Bird-watching a year-round treasure hunt |

Bird-watching a year-round treasure hunt

Dee Bolton

Bird-watching is a year-round treasure hunt. You never know what you will find.

Well, actually, the time of year, location and habitat help us predict what the usual avian suspects might be – but seeing and hearing, identifying and getting to know each bird is a real treasure.

Bird watching requires you to be a compulsive note-taker and list-maker. Quickly, the thrill of spotting and naming a bird becomes addictive, so you need to make notes as to the time of day, the location and the habitat of that species to anticipate seeing it again under similar conditions.

Bird-watching places you completely in the moment.

You lose the sense of time when you watch a pair of eagles carry twigs to meticulously fortify their aerie; you wait motionlessly for the great horned owlets’ heads to appear above their nest; you gaze mesmerized for the return of a food-toting mamma woodpecker whose demanding fledgling squawks impatiently at its hole. You abandon your cell phone to be transported by the chuckle of a coot in the reeds edging a lake, a plaintive owl hooting at dusk, the eerie warble of a loon at midnight, the green-tailed towhee’s rustling of dried sagebrush leaves in the heat of noon.

Bird-watching connects you to the natural world.

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Through bird-watching, you come to know the trees, grasses and flowers in your area. Quickly you notice that goldfinches frequent thistle blossoms, and sparrows like grasses going to seed; swallows return to your pond only after bugs have hatched, so you pay attention to the transformation of larvae on pond scum; dippers seek creepy-crawlers in rushing, fresh, cold streams burbling around rocks.

Birdwatching connects you to the seasons.

In Steamboat Springs, the red-winged blackbird’s ode welcoming spring comes even before the robin’s “Cheerio,” and great blue herons and sandhill cranes begin nesting before warblers arrive to assure us that summer had indeed returned. Hummingbirds start their journey south in September – earlier than many other migratory species. And winter has truly arrived when the juncos migrate from the higher elevations to your feeder. Spring is surely on its way when they disappear to seek the lofty spruces of the mountain ridges.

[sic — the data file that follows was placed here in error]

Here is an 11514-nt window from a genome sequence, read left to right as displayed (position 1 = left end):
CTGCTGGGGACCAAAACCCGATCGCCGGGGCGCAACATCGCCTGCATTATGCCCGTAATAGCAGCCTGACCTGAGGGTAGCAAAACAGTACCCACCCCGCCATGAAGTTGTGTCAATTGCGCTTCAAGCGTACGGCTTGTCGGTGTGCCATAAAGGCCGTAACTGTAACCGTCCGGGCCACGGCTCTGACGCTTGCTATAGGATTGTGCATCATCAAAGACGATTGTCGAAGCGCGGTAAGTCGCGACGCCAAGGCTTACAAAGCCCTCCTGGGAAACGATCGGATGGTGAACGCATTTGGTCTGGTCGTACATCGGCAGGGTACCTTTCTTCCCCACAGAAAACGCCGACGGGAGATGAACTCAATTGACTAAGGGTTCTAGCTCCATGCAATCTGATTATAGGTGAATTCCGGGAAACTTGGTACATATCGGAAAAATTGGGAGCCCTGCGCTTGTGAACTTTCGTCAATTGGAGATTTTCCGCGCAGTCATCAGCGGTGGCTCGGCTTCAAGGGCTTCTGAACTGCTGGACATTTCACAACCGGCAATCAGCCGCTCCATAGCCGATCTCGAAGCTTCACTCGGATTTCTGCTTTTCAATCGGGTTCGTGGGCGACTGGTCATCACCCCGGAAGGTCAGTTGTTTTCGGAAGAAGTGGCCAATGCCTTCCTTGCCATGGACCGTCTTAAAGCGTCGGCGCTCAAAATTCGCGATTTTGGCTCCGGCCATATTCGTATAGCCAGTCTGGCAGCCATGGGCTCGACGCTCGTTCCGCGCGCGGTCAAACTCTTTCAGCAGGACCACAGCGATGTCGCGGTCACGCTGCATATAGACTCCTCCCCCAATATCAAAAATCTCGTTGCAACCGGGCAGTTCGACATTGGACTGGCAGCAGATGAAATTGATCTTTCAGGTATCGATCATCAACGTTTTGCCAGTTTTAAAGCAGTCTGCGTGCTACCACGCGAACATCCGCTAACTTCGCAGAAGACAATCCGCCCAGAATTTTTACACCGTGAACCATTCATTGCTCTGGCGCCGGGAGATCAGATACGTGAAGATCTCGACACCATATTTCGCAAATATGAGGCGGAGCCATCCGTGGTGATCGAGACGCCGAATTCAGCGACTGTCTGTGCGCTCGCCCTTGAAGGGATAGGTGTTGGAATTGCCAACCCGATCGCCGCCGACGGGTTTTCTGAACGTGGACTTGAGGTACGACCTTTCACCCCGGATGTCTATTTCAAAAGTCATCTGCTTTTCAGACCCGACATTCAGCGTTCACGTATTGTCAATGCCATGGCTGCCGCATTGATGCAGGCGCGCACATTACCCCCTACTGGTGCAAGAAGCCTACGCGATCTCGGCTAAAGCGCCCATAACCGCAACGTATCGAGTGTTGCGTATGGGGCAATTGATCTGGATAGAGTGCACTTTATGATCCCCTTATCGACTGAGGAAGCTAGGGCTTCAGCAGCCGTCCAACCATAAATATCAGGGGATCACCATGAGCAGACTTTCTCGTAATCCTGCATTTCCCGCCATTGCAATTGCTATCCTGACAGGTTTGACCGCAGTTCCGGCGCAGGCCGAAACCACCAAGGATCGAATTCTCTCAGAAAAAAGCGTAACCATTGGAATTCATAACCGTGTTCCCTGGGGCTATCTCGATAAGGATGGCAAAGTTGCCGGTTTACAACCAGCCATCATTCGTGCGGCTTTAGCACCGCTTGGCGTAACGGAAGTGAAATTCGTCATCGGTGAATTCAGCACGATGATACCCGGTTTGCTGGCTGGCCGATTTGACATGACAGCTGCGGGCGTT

Birdwatching fine-tunes your skills of observation: in studying the wingbars of a bird, it bursts into song. In identifying that bird by its physical characteristics, you also come to know its music. That medium-large black speck in the sky is either a crow or a raven – you know which it is because the crow constantly flaps its wings while the raven periodically glides. When a flock of chickadees moves into an area, you stay close, because oftentimes juncos and nuthatches follow shortly thereafter. To distinguish the sparrows, which at first glance appear to be the same, you pay attention to whether the black line traverses through the eye or above it; you determine whether the thrush’s breast stripes are wide or slender; whether the hawk’s tail bands are horizontal or vertical, or the loon’s eyes yellow or red.

When the rudiments of size, shape and habitat, have been mastered, you are familiar with the common birds of an area. Then you begin to seek out the snow goose waylaid by an early snowstorm, the tanager that belongs in Arizona, the swan that only migrates East of the Rockies. Those rare sightings are an added joy because you really have spotted a treasure.

If you go

What: The annual Audubon Christmas Bird Count

When: 8:30 a.m. Saturday

Where: Meet at the Stock Bridge Transit Center

Contact: Call 879-9046